A 56-year-old automobile mechanic was referred to our rheumatology service by his orthopedist to evaluate left posterior knee pain and swelling that had been present for three months. The patient had undergone bilateral total knee arthroplasties (TKAs) for sports-related osteoarthritis three years before.
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Explore This IssueNovember 2019
In addition to the knee pain, the patient described several years of bilateral hand swelling and stiffness, which had been worsening over the past few months. He also complained of significant malaise and fatigue over the past six months. He denied a history of spine pain or stiffness, psoriasis or bowel problems.
Physical examination revealed chronic synovitis of the bilateral wrists and metacarpophalangeal (MCP) joints and a swelling posterior to the left knee. There was no clinical or X-ray evidence of arthroplasty failure or loosening. Review of the surgical report revealed no posterior left knee mass or bursal enlargement.
Ultrasound of the left knee demonstrated a cystic mass superficial to the tendons of the medial gastrocnemius and the semimembranosus muscles measuring 1.63 cm in depth and 6 cm in length. The cyst consisted of a mixture of hyper- and hypoechoic areas and a smaller relatively anechoic area. Power Doppler was negative. Careful inspection did not demonstrate a stalk connecting the mass to the arthroplasty (see Figures 1 & 2).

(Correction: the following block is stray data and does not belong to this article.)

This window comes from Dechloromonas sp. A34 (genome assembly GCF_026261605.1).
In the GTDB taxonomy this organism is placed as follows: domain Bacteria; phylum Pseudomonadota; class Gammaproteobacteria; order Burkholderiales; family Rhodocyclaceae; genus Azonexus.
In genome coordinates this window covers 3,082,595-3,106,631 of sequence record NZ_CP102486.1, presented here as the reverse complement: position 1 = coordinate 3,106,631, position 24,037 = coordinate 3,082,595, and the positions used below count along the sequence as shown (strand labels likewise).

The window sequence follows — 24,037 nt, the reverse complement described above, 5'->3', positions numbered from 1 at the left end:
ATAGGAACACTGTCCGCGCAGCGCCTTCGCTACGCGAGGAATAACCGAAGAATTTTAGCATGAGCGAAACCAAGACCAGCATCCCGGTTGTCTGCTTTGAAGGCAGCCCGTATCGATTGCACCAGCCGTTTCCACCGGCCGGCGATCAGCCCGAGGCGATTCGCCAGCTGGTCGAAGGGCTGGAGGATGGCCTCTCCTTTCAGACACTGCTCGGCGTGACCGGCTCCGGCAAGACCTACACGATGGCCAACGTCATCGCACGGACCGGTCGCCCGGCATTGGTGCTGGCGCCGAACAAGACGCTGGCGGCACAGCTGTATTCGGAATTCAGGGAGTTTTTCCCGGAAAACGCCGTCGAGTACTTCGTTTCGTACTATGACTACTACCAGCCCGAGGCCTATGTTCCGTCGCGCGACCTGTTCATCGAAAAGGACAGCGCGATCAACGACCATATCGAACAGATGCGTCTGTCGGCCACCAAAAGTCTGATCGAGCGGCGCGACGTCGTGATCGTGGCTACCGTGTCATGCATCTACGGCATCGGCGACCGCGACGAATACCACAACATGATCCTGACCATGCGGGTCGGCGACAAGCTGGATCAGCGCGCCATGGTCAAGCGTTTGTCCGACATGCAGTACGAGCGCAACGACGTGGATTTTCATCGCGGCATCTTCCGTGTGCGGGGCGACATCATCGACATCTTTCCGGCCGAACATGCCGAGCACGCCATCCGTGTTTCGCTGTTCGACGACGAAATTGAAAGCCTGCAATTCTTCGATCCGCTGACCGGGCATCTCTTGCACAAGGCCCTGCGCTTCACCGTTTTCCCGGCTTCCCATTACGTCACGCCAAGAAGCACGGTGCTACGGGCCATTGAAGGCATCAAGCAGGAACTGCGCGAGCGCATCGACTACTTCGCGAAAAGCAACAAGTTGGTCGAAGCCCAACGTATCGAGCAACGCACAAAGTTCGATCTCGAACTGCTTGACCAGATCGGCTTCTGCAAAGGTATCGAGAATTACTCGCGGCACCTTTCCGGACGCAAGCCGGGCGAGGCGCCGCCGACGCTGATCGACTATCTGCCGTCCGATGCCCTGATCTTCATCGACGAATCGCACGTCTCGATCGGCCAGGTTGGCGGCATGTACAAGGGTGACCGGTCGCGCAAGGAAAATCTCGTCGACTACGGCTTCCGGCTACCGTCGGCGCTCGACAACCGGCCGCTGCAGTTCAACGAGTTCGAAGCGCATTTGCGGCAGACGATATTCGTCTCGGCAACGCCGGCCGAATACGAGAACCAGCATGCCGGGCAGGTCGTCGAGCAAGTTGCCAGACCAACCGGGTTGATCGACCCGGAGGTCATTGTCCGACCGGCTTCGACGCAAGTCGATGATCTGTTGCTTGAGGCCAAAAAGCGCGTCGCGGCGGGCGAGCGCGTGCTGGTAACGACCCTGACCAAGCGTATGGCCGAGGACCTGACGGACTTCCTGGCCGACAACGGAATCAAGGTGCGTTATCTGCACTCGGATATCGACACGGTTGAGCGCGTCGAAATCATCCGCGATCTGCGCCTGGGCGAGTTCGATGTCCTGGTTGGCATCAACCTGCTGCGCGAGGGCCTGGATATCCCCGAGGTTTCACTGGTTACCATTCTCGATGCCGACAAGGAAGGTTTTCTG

Ultrasound of the left hand confirmed the clinical finding of significant chronic synovitis, as noted by an enlarged dorsal synovial recess filled with hyperechoic material, as well as severe bony and cartilaginous erosion of the second and third MCP joints. Osteophyte formation was noted as well (see Figure 3). Power Doppler was only minimally positive. Left hand X-rays (see Figure 4) corroborated severe MCP narrowing and osteophytes at MCP joints 2 and 3, with mild osteoarthritic change at the proximal phalangeal joints. Opposite hand X-rays demonstrated periarticular cortical erosions of MCP joints 2 and 3. Neither ultrasound nor the X-rays suggested calcium deposition in soft tissues.
Anti-nuclear antibody, anti-cyclic citrullinated peptide antibody, rheumatoid factor, serum calcium, angiotensin converting enzyme, Lyme serology, uric acid level, iron studies and a chest X-ray were negative or unremarkable. His erythrocyte sedimentation rate was normal at 15 mm/hour.
The patient declined cyst aspiration. With a working diagnosis of seronegative rheumatoid arthritis (RA), methotrexate (MTX) was prescribed. Weekly MTX administration of 20 mg subcutaneously effected substantial improvement of pain and swelling, but only mild improvement of hand stiffness. Fifty milligrams of subcutaneous etanercept weekly was ordered to improve joint stiffness and fatigue.